The Censor

Burning, searing tears withheld
Behind a veiled curtain
She fights them off
The censor laughs
Pain, distress, disfavor.

Admonished time and time again
Chiding speaks her name
Trembling child
Parental scowl
Shame, disgrace, dishonor.

A critic commandeers her soul
Father, cleric, judge
Ten thousand rules
A stringent guard
Harsh phantom in her head.

Approval when she stays in bounds
This bully’s regulations
But die she will
From unsung words
Victory for the censor.

Tyrant, free this captive soul
Emancipate the woman
Unshackle heart
And liberate
The depth of her expression.

Death to the Ghost
Emotionally spent, I returned to the group in the meeting room. Looking straight into the eyes of the cleric, I read The Censor. My voice was strong. The Ghost of the past cowered as another spirit, The Spirit of the Present, emerged: I was here, an adult woman, and this was now.

I wonder why it took so many years to finally defend myself. It seems that in speaking up to the minister, I spoke to an entire legion of critics. The rain stopped, the thunder silenced, and the Ghost of Critics Past vanished that afternoon. My seeming insubordination annihilated the apparition. Although the minister seemed unaffected, my voice was set free. Now, at last, the Spirit of the Future could emerge. I could walk away a self-respecting woman.

In the following days the group enjoyed a relaxed camaraderie. The reverend learned to give Logghe-style recall. Joan challenged us, nurtured us, and left us wanting more. With the storms past, the October sun highlighted azure skies, the towering red rocks, and the golden leaves beside the adobe buildings.

Alice Walker once observed, “writing is a sturdy ladder out of a deep pit.” Just as I climbed out of the pit of my past, many of my fellow writers purged their poltergeists here. This, indeed, may be the true of the ghost at Ghost Ranch, for as the winds rage and storms brew behind Kitchen Mesa, our banished phantoms howl from a deep pit beneath the Ghost Ranch library.


© Susan Reuling Furness
Published in Once Upon a Place: Writing from Ghost Ranch. Anita Skeen and Jane Taylor, Eds. Night Owl Press: Woodbridge, VA. (2008)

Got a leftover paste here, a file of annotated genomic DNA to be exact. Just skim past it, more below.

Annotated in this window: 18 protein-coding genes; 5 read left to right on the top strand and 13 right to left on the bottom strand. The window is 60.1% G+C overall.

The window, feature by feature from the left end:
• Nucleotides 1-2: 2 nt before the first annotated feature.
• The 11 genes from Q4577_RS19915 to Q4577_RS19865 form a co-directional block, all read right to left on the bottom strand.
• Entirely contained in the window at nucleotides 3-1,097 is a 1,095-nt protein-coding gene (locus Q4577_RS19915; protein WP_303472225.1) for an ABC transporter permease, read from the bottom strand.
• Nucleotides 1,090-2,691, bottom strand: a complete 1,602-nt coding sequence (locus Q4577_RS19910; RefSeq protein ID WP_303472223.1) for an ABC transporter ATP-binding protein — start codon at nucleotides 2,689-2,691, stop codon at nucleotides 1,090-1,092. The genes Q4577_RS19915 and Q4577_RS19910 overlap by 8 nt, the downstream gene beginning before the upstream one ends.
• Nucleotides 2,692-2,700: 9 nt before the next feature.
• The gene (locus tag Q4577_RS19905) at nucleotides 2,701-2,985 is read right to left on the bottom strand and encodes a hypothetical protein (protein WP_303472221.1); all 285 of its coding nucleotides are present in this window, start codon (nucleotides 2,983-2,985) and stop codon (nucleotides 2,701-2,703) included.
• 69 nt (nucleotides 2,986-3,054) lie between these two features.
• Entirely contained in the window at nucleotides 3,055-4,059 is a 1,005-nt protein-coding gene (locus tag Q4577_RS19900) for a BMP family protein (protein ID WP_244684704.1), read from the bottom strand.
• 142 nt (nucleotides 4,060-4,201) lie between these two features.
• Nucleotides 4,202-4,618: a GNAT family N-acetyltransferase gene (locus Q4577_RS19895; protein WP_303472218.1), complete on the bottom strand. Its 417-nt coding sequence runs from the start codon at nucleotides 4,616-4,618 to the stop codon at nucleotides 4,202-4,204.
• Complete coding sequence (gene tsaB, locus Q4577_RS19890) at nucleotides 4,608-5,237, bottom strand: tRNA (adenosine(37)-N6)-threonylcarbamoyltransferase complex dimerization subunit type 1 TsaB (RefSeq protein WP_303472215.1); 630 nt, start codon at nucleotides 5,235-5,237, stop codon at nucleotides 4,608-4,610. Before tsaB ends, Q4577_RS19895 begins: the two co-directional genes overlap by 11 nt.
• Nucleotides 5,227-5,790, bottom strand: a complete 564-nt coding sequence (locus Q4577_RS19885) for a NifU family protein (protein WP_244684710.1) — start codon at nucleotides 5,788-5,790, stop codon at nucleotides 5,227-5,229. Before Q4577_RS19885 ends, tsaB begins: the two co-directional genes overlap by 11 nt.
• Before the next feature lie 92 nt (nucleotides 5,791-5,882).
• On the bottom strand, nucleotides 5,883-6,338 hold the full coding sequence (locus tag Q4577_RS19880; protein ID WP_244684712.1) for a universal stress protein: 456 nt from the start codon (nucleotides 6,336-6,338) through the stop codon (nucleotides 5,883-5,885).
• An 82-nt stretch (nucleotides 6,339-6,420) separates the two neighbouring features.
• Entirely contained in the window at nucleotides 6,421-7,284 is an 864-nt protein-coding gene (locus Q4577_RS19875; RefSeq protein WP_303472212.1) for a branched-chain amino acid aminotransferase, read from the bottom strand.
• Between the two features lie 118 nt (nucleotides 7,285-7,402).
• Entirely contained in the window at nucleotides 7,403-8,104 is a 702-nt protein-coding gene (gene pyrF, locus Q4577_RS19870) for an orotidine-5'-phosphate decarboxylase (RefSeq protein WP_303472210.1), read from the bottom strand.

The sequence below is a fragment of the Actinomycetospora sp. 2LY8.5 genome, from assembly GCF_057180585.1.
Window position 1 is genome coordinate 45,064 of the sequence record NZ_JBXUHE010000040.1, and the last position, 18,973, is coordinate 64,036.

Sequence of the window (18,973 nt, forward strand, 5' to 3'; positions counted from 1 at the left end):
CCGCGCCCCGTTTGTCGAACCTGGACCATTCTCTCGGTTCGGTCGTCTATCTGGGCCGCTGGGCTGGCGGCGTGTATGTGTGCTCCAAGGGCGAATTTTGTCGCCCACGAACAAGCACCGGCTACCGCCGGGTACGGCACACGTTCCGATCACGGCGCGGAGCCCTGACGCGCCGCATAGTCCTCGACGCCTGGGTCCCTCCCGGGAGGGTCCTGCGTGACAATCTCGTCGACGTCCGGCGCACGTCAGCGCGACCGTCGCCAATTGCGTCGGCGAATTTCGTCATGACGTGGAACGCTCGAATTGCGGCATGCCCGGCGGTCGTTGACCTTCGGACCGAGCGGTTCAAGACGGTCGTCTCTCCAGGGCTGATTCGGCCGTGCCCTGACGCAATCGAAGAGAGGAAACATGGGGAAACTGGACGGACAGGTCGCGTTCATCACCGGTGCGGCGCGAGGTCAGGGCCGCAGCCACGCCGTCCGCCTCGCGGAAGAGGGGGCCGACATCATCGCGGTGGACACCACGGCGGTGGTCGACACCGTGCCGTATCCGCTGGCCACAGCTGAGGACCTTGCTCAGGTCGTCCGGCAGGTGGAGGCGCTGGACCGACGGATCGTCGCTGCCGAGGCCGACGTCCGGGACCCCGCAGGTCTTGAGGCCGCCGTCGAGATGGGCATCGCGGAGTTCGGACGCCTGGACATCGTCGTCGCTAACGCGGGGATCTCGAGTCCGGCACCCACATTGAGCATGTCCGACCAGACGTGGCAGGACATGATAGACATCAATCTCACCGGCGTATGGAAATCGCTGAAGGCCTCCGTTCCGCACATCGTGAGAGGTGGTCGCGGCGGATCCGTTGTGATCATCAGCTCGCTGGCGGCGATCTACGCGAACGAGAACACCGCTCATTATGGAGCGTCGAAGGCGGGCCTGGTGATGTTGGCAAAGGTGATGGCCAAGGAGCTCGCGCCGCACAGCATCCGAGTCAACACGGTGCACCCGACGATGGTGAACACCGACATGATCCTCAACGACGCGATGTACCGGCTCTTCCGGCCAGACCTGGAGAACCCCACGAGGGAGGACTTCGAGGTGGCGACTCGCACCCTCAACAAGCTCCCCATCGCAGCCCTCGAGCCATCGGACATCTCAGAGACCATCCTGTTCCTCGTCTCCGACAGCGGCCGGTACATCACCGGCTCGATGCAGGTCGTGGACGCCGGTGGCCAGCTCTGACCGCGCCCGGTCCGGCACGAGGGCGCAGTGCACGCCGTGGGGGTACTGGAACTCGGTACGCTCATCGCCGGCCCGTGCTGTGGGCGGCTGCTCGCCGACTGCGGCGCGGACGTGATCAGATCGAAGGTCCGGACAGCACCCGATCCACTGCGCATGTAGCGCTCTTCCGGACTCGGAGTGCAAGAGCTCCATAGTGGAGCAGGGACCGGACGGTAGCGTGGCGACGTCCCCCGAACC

Grandma's Recipe

grandmas recipePotato (n) - An edible starchy tuber.

Mashed potatoes were Grandmother’s signature dish. But mashers ridicule me – whip me so to speak. Every Thanksgiving the starchy tubers win and I lose. Last year’s offering simulated wallpaper paste. Two years ago, Dad suggested I had improved the formula for superglue as gravy careened off impermeable blobs. The 1996 version doubled for mortar. One wonders why I don’t settle for canned yams covered with marshmallows. If Grandma had not established tradition, I would retire my electric mixer.

Time and again these pips of edible starch have the last laugh. Now as the hour arrives, nothing can disguise my angst. I tell the family, “You watch the game while I finish dinner.” Behind the kitchen door I am a wreck. I consider a shot of Schnapps to steady myself, but instead, I transfer the potatoes to a great bowl of uncertainty.

When I was a child, Grandma prepared the mashed potatoes. Hers were always perfect. For my grandmother, mashing potatoes was an athletic event. I watched as she poured steaming white spuds into an earthenware crock. Armed with a wooden mallet, she mashed and pounded. She was a demolition crew with a wrecking ball.

“Pour the milk, ” she directed me, “now the butter. . . a handful of salt.” I did exactly as I was told. The aging skin on her arms swayed with the rhythm of her mashing against the old stone crock. When the potatoes reached a creamy consistency, Grandmother wiped her forehead on her ruffled apron and presented the delicacy to the family.

These memories and her old wooden mallet are all that I have from my grandmother. A wisp of a woman, Katherine Morgan lived well into her ninety-seventh year, which is a tribute to her unyielding disposition. Never a quitter, her leathered hands did not rest. She re-upholstered furniture, plastered ceilings, hammered nails, and plied the hand plow. She shoveled coal and she shoveled snow. At eighty-eight Katherine climbed a ten-foot ladder to prune the trees. “Katie, just hire someone,” Grandpa said.

Grandma snapped back, “And spend good money? I’ll do it myself.”

She raised chickens, chopped off their heads, plucked feathers, and fried the birds to crisp perfection. The highlight of every Sunday was fried chicken and mashed potatoes.

Fifteen years after her death, I wear Grandmother’s tenacity like invisible skin. I dig in my heels. “I have a Master’s Degree. These potatoes will not bully me.”

Then again, I could avoid embarrassment . . . sprinkle parsley on whole spuds and call it good.”

Perspiration drips from my forehead as I pull the potatoes from the stove. Gnawing my cuticles, I scan the recipe in the Joy of Cooking. Anxiety is setting-up faster than the cranberry Jell-O. Did Grandma leave a recipe? Maybe I bought the wrong spuds. Maybe I should whip them in a crock.

Pressure mounts when the tender timer pops. The turkey, roasted in a newfangled cooking bag, is ready. Rummaging through the drawers, I paw around a mountain of utensils in search of the beaters for my portable mixer. The out-dated turkey baster and the ancient potato masher are pushed aside.
“ . . . so grateful for simpler methods,” I think. But as my fingers connect cord to power, something says, “these are supposed to be mashed potatoes.”

“That’s it!” I shriek. “I’ve been flogging the potatoes to death! Tossing the mixer aside, I resurrect Grandma’s wooden masher. The skin on my arm sways in rhythm to the mashing against the bowl. At last I have the upper hand.